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Starting and Operating a Compnany

by Anthony Colesanti

Spring 2003, Vol. 66, No. 1

Intellectual Property (IP) encompasses intangible properties such as trademarks, patents, copyrights and trade secrets. Intangible properties are typically significant assets for both new and established businesses. Accordingly, the ability to identify, secure and enforce intellectual property rights is essential to the continued success of every company. The following outline is intended to provide the reader with a basic understanding of intellectual property law and a general awareness of the myriad issues surrounding the protection and enforcement of intellectual property rights.

Exceptions to the general rules and laws abound, and readers are therefore cautioned to seek the advice of an experienced attorney before undertaking any legal actions or implementing any business strategies pursuant to the information provided herein.

A trademark is a word, slogan, design or symbol used by a business to identify its products and distinguish it from those of other businesses. A service mark provides the same function for services. Marks can include words, symbols, colors, sounds and scents. A company name, when used to identify the source of particular goods or services, functions as a trademark or service mark. Trademarks may be protected under both federal and state law. Federal protection requires use in interstate commerce or in commerce between a foreign country and the United States.

The following guidelines should be employed when adopting and using company names and trademarks:

Select Strong Marks — Marks are judged on strength based on a continuum, with four general categories, shown below in decreasing order of strength. Weak marks, such as descriptive and generic terms, should be avoided.

1. Arbitrary and Fanciful Terms. Fanciful and arbitrary terms are afforded the greatest degree of protection. Arbitrary terms are existing words that have no direct relationship to the product or service they identify (e.g., APPLE for computers). Fanciful terms are coined words that have no prior use or meaning in language (e.g., KODAK for photographic supplies).

2. Suggestive Terms. Suggestive terms suggest a hint or characteristic of a good or service, (e.g. MICROSOFT for software for micro-computers) and are immediately protected as marks.

3. Descriptive Terms. Descriptive terms, such as LIGHT BEER for a low-calorie beer are only entitled to protection upon a showing of “acquired distinctiveness” through extended and continuous exclusive use.

4. Generic Terms. Generic terms such as SOFTWARE for software, can never be protected. Marks such as ASPIRIN and THERMOS may become generic through improper use.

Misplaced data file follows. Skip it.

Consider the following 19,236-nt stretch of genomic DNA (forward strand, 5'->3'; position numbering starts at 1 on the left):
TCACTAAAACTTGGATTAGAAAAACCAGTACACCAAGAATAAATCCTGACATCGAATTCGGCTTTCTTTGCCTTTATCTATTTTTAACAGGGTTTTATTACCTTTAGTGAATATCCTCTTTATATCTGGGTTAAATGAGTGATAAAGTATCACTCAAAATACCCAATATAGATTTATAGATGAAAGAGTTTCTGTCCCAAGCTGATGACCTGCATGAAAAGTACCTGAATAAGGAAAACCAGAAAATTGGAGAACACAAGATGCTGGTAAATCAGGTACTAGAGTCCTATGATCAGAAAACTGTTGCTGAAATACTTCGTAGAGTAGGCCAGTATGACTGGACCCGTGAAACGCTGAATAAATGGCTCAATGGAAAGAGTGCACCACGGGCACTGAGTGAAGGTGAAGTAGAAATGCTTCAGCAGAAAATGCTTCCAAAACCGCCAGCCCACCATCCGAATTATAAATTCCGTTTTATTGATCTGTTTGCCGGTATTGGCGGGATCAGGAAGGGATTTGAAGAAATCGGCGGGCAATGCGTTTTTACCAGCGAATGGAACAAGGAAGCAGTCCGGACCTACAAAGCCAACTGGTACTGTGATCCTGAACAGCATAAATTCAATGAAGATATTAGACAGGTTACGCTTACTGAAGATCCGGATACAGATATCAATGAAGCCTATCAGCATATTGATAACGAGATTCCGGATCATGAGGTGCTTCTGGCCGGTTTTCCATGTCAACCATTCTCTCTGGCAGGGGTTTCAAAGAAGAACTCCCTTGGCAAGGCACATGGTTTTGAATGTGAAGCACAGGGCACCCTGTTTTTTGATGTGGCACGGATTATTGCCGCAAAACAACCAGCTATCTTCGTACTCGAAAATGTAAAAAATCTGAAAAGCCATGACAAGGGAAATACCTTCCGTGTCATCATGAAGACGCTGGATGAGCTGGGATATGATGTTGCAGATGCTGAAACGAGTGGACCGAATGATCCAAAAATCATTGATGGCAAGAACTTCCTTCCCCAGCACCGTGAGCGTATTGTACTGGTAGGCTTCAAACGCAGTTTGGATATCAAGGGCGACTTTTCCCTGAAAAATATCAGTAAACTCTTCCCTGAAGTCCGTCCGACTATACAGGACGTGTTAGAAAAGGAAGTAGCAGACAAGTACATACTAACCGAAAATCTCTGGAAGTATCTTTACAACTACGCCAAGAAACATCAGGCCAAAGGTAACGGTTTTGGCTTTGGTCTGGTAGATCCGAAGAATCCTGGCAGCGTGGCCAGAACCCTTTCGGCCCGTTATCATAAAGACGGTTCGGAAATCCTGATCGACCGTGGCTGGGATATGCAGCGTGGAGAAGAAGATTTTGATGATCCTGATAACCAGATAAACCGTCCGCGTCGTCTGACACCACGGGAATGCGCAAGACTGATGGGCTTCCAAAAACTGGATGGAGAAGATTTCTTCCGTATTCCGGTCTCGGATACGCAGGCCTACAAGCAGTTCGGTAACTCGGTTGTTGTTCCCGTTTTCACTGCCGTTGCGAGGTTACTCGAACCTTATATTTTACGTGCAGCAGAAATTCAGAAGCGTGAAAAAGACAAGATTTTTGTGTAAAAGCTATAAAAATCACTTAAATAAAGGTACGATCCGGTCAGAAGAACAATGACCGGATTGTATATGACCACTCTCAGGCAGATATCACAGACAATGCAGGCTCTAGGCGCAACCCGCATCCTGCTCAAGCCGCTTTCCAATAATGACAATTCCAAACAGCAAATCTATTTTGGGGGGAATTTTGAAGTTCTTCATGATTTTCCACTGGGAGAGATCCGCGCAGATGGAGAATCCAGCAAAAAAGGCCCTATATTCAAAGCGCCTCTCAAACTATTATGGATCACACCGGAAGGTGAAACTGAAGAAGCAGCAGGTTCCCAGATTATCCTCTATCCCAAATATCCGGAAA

Select a Company Name — Before adopting a name, make sure the name is not already in use by someone else for similar or related goods or services. Preliminary checks can be performed inexpensively. For example, key word searches on Internet search engines can be used to identify entities operating under the same or similar names. If you find that someone else is already using the name you have chosen, another name can be selected.

If preliminary checks do not reveal any apparent impediments to your adoption of a particular name, it is recommended that a complete or “full” search be performed by an experienced trademark attorney before investing significant resources to develop and promote a company name. Typically, a full search would include a search of federal and state trademark registrations, trade name directories, the Internet and a host of other sources. While there is never a guarantee that someone else hasn’t adopted a similar or identical mark, this type of search is considered to be reasonably thorough. These procedures should be employed before adopting any new company name, trademark or service mark.

Caveat: The Department of State does not perform trademark searches as part of the corporate name registration process. Thus, registering with the state to do business under a particular corporate name does not provide trademark rights to the registrant and does not guarantee the selected name does not infringe someone else’s trademark rights.

Register a Domain Name — If you intend to develop a company Web site, you should immediately seek to register the company name as a domain name. Domain names are relatively inexpensive to register and can be invaluable assets to a Web-based company, as they are often selected to coincide with the company name and with one or more of a company’s trademarks (e.g., Even if you don’t currently maintain a Web site, a domain name can be reserved for later use. At the same time, you may also want to consider registering variations of the company name to create an umbrella of protection.

Register Your Trademarks — Your company name and your domain name can be registered as trademarks or service marks if they are used in association with providing goods or services. Likewise, any word, phrase, design or combination thereof may be registered as a trademark or service mark if used to market goods or services. Federal registration, if appropriate, confers substantial benefits including nationwide priority of use and potential for increased damages for infringement.

Expand Trademark Registrations — If you expand use of your registered mark to goods or services other than those identified in your registration, consider filing another application to extend coverage of the mark to the additional goods or services. Note: You should not use the registration symbol “®” in association with goods or services not identified in the registration.

Use Trademarks Properly — Once registered, a trademark or service mark may be identified by the registration symbol “®”, while non-registered marks should be identified with the superscript “TM” (for trademarks) or “SM” (for service marks). Marks should always be used as proper adjectives accompanied by a generic term. For example:
Don’t say: “make a Xerox”
Do say: “make a Xerox photocopy”